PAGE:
11.3.17 — Ghosts of Modern Sculpture

A visitor to Bolton Landing may have felt that he had seen a ghost. David Smith had died two years before, in 1965, but his presence lingered over his studio, a converted farm in upstate New York—and over modern art.

It lingered enough that the visitor, Ralph E. Ogden, bought thirteen sculptures on the spot, as the foundation of Storm King Art Center. When I first visited years later, their presence at sunset across the art center’s meadows, David Smith's Primo Piano 1 (Roberts family collection, 1962)hills, and native plants helped me understand sculpture as drawing, as mass, as abstraction, as human form, and as site. Smith did, after all, title a work now in the Whitney, from 1951, Hudson River Landscape. I could not have known that, at his death, he left something more ghostly still—sculptures in white.

Now Storm King recreates their siting on its central “museum hill,” through November 12, and I have added this to an earlier report on Calder mobiles as a longer review and my latest upload. The center builds a larger exhibition around a simple question: why ever are they white? Smith studied painting with Hans Hoffman at the Art Students League, like Lee Krasner and many a future Abstract Expressionist, but one rarely thinks of him as a colorist. One thinks of his art more as steel, bronze, and more steel—stainless, burnished, rusted, or painted black. He took a summer job at an auto factory and kept on welding.

That last option holds out a clue to why sculpture had seen its ghost. The show mentions that he used white as underpainting. Case closed, right? Probably, but white keeps turning up in other ways as well, on two floors of Storm King’s visitor center. He applied it to metal in at least one finished work, along with what he called moon blue. He used white coral along with terra cotta, wood, and wire in some early sculpture as well.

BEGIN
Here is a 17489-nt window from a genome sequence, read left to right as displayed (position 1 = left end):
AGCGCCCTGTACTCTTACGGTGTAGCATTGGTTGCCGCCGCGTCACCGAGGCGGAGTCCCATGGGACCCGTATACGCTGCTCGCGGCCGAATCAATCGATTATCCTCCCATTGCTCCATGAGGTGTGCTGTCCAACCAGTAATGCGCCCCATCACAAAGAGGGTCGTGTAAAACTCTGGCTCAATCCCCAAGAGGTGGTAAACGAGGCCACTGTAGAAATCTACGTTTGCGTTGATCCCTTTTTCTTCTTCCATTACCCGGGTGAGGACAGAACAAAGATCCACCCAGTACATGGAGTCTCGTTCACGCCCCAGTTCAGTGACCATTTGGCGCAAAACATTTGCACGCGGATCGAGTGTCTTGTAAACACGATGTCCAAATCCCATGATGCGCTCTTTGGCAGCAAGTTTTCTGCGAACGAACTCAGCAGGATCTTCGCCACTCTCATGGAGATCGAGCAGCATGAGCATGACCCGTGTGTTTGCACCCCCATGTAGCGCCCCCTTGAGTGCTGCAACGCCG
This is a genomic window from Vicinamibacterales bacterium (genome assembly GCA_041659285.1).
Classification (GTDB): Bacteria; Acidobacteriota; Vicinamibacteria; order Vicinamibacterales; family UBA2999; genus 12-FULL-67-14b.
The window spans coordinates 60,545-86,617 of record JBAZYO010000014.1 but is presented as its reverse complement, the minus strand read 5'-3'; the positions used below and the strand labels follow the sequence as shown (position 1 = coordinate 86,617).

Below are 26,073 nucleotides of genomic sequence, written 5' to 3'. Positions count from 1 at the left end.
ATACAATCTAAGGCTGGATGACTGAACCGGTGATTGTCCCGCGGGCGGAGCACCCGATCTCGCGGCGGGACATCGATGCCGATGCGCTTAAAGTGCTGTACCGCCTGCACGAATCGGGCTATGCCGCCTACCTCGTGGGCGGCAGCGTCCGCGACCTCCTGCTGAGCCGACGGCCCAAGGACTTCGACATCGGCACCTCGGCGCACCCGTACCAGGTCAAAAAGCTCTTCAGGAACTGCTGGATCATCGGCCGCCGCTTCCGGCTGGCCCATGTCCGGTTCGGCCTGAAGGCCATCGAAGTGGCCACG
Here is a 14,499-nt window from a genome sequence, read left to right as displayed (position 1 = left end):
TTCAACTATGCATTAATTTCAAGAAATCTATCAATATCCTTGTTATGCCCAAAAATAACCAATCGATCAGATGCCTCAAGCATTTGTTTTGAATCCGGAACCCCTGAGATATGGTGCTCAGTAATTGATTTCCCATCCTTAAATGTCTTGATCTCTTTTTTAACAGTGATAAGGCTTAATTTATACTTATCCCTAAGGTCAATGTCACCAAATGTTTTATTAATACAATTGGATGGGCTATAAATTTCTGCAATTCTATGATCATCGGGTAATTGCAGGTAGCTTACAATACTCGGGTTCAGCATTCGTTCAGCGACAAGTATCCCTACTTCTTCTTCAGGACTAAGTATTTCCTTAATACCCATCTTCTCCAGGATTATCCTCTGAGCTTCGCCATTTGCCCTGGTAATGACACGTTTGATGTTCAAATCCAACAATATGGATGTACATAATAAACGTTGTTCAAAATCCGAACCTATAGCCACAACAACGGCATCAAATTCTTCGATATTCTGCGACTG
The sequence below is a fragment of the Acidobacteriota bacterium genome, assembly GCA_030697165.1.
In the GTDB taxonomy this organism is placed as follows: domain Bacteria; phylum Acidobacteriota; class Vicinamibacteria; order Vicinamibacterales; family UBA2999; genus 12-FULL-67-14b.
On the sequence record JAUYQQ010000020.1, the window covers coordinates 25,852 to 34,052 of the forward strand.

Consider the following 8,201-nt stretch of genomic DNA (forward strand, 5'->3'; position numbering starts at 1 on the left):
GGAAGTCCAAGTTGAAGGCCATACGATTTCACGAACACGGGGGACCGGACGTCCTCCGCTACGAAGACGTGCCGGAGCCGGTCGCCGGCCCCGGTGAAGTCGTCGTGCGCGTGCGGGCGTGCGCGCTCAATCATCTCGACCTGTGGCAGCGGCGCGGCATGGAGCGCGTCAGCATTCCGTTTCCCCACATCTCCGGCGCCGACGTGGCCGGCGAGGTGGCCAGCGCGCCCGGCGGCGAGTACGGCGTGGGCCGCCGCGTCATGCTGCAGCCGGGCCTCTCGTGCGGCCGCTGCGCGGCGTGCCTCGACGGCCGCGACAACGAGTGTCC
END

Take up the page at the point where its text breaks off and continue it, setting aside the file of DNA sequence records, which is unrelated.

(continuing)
White appears more often in other media. It appears as snowy landscapes in photographs—and as sky or reflected light in photos of sculpture titled Black White Backward. It appears as the ground for drips like those of Jackson Pollock, but with the black squeezed from a syringe. It appears, too, in works on paper akin to photograms, as Smith sprayed black enamel over components of sculpture and removed them. Taken together, the uses of white span his career. They help round out a 2006 David Smith retrospective, on his centennial, and a 2011 show of his late Cubi and spray paintings.

Storm King draws on just the eight loans and its collection, including unpainted steel. It points out Smith’s debt to iron sculpture by Julio González—and so to Pablo Picasso. Unlike past shows of Tomás Saraceno, and Thomas Houseago, and Josephine Halvorson, it leaves the rest of its grounds to others, with the side benefit of extending Smith’s presence. They include his wife, Dorothy Dehner, as well as George Rickey, Alexander Liberman, Mark di Suvero, and Joel Shapiro. The white sculpture comes across as bright, firm, and less ghostly after all. It could almost make Smith a colorist after all.

Heather Hart has a commission in the opposite direction, lost in the woods. Hart sets down an attic and roof, as if blown there like home in The Wizard of Oz. Hart has gone in the past for a woman’s presence, through crocheting, and the presences of others, through found poetry and recipes. Here she treats the building to performances and recorded testimonials, as The Oracle of Lacuna. One can enter to hear about neighboring towns—or forget the heavy talk and clamber over the roof. The red wood and tar can serve as a playground or an echo of sculpture’s red and black steel.

I could have traveled up the Hudson Valley just to see the David Smith I knew. I would have found him at his closest to Surrealism, with Iron Woman. I would have found him at his most minimal, with Five Units Equal—or, with works like Tanktotem, everything in between. I would have caught Calder at his most static along the way. The Arch could almost serve as an entrance to Storm King’s five hundred acres. After Abstract Expressionism, can sculpture sit so still?

Read more, now in a feature-length article on this site.

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